A perennial issue for English teachers is how best to prepare students for English Language. This is for good reason. Without a specific body of knowledge to teach, such as a literary text, it can all too easily descend into vague discussions orbiting around examination papers.
In my own teaching, in order to address this, I adopt a two-fold strategy:
1. A significant chunk of preparation is devoted to reading and discussing interesting examples of non-fiction and extracts from novels whilst asking ourselves big questions. This helps students to become comfortable with reading and thinking about the kinds of text they’ll eventually be assessed on, but in a manner that is enriching, stimulating and not exam-orientated.
2. After immersion in interesting examples of non-fiction and novels, we then shift our focus more directly to the examination. This involves lots of granular and scaffolded practice, which eventually ramps up to full exam-style questions.
However, even this second phase of preparation can prove problematic as we might ask ourselves, what does such granular practice and scaffolding actually look like? We don’t just want to do endless past papers and so what do we do instead?
It’s in asking this second question, I’ve been having a lot of success recently with OUP’s English Language Revision cards. These are targeted directly to the exam (AQA for me, but other exam boards are available too), but in such a way that it isn’t just past paper after past paper. Here’s a couple of ways I’ve been using these cards.
Revision and Independent Practice
In the context of English Language ‘revision’ is a curious word. Without a body of knowledge, what exactly are students revising? I answer this question in two ways: 1) Revision as question practice; 2) Revising response strategies and suggested answer shapes. OUP’s revision cards make both of these a lot easier to do.
For the first category, there are many, many cards that replicate the kind of question students might expect to see in the examination itself, like this one:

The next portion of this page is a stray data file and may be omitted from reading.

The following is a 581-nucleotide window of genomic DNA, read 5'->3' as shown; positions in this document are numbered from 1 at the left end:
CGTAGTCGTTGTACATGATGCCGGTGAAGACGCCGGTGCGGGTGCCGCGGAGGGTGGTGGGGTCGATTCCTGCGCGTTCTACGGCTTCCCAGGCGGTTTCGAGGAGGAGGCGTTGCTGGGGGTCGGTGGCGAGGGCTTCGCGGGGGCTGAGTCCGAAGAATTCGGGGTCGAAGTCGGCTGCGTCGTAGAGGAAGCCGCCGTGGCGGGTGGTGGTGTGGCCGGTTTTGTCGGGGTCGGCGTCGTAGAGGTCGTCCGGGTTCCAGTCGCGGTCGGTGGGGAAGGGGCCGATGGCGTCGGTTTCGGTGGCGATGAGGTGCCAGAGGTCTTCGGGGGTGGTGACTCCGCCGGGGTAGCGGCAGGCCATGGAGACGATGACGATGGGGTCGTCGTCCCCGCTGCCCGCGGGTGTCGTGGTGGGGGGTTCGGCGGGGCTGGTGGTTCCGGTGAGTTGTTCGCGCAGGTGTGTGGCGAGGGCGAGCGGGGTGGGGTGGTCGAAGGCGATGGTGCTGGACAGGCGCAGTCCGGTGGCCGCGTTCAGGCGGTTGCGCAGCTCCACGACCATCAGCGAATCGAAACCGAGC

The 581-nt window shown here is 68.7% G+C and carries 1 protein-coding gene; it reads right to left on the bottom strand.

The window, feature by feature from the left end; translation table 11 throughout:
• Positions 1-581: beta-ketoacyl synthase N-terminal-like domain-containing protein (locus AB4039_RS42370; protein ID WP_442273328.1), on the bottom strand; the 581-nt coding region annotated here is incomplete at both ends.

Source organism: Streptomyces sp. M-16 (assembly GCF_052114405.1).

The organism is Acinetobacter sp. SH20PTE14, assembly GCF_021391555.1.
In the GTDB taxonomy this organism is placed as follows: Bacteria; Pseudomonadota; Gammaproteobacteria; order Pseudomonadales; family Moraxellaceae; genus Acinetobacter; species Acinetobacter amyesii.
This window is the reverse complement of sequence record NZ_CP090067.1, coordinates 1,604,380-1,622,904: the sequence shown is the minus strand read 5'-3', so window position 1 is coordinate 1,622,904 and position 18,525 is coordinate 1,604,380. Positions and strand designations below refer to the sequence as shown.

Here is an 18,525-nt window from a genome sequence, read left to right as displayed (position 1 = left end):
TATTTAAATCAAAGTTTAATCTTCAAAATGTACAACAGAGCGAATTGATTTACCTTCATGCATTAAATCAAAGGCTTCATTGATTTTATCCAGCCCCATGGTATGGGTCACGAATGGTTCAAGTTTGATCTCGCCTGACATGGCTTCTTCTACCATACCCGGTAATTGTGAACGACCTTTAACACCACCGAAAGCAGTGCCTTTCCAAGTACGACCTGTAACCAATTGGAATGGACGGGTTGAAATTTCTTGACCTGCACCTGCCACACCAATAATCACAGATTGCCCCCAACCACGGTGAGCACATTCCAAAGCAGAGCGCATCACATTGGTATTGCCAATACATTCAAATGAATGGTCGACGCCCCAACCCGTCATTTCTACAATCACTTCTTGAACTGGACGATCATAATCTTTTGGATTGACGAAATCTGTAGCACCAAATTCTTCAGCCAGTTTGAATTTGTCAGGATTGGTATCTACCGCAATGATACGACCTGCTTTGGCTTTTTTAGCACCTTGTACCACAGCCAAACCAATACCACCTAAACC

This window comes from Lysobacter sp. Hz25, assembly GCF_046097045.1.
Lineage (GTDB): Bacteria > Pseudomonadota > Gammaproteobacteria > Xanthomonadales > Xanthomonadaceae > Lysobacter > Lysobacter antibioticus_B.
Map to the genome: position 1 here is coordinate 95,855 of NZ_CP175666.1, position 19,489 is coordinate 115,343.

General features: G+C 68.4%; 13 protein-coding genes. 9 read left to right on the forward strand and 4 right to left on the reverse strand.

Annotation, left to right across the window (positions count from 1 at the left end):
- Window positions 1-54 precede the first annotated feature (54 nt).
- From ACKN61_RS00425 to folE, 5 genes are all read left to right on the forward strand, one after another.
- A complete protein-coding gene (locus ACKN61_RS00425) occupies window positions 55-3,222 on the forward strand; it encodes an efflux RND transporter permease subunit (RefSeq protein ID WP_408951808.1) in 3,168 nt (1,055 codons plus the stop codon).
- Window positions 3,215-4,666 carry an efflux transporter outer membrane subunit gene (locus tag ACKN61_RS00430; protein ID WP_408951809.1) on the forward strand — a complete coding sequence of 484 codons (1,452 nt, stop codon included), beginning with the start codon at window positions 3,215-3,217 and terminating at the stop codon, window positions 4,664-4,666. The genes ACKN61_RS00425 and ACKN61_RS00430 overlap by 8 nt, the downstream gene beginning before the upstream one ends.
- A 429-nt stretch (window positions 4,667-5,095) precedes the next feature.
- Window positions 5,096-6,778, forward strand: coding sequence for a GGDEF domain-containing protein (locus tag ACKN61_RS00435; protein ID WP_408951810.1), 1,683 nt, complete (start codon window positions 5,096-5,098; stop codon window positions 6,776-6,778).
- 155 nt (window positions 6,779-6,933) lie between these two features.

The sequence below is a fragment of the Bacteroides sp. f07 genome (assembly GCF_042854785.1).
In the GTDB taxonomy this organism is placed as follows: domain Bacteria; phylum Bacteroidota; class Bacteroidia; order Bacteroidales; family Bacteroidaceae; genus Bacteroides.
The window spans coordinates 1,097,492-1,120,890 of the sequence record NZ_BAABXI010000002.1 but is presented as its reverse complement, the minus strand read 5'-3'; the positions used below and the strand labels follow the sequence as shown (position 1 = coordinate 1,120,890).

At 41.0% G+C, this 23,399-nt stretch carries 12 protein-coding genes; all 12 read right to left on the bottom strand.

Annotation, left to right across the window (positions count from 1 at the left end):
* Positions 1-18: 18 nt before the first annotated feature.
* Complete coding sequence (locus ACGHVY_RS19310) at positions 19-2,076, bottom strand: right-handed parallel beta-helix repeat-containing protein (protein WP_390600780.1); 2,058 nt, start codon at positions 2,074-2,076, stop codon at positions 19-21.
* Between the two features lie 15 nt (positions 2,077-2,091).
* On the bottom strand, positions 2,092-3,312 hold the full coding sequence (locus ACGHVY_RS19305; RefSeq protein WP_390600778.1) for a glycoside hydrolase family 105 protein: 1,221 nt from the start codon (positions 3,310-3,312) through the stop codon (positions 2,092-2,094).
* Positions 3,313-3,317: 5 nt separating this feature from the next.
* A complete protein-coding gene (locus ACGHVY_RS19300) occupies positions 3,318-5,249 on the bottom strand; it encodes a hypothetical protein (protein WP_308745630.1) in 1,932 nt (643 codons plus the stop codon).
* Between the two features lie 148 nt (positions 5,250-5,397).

This is a great way to provide students with lots of materials to work on and attempt without needing to print out endless past papers. As the questions and extracts tend to be smaller this makes any marking a lot easier too, and still allows students to refine the kind of necessary skills required for the Language Papers. Even better, the cards include some indicative content on the back, which means students can self-assess their own work to better understand what they could have explored.
When I’ve set work using these cards, I’ve made it a condition of the homework to first of all highlight where they feel they’ve been addressing some of the indicative material, which makes the whole process of independent practice a lot more valuable as well as being easier for me to identify misconceptions or issues.
For the second category, though, there are cards like this one, which help students to rehearse and revise the kinds of strategies called for in each question.
This offers something concrete for students to revise, with these skills then being deployed and refined during practice itself.
Whilst these two types of cards can be used independently, it’s also useful for a quick and easy homework too where we might, for instance, ask students to attempt, say, ‘cards 1 to 7’ or a card from each question. Again, this cuts back on the administration and overhead of printing past papers and facilitates pre-submission self-assessment routines, too.
Moving away from independent practice and back into the classroom, we can also use these cards, if we have our own personal deck, as a quick and easy Do Now for English Language. Simply, select a card that you feel will work well for your class (perhaps based on what you’ve recently been preparing) and pop it under the visualizer. No printing, no creating resources. It’s then ready for your students as soon as they enter the room. An added bonus is that once they’ve had enough time, you can then flip the card over and ask them to think about what they have just written and how well it matches the indicative material. If you did it at the same time you could also show them how your model meets the indicative content before asking them to do their own self-assessment. Indeed, this doesn’t even need to be a Do Now: you could easily occupy most of a lesson repeating this basic routine jumping from one card to another and one question to another, all with more or less zero prior preparation.
Another way I use these cards is to have a deck more or less always on my desk so that, should it be necessary, I can use them as a quick extension task if a student completes something earlier than anticipated. This works especially well because the cards encourage short bursts of writing and so the tasks never need to be especially time consuming and, because of the self-assessment prompts at the back, students can then quickly check if they have included the most obvious ideas before we then move on.
The OUP Language Revision Cards, then, serve a valuable function not only in way they scaffold student practice and independent revision, but also how they can be folded back into classroom teaching.
Disclaimer: A version of this post has been published on the OUP site. The post is a paid for post by OUP. Links to the resources referenced can be found below:
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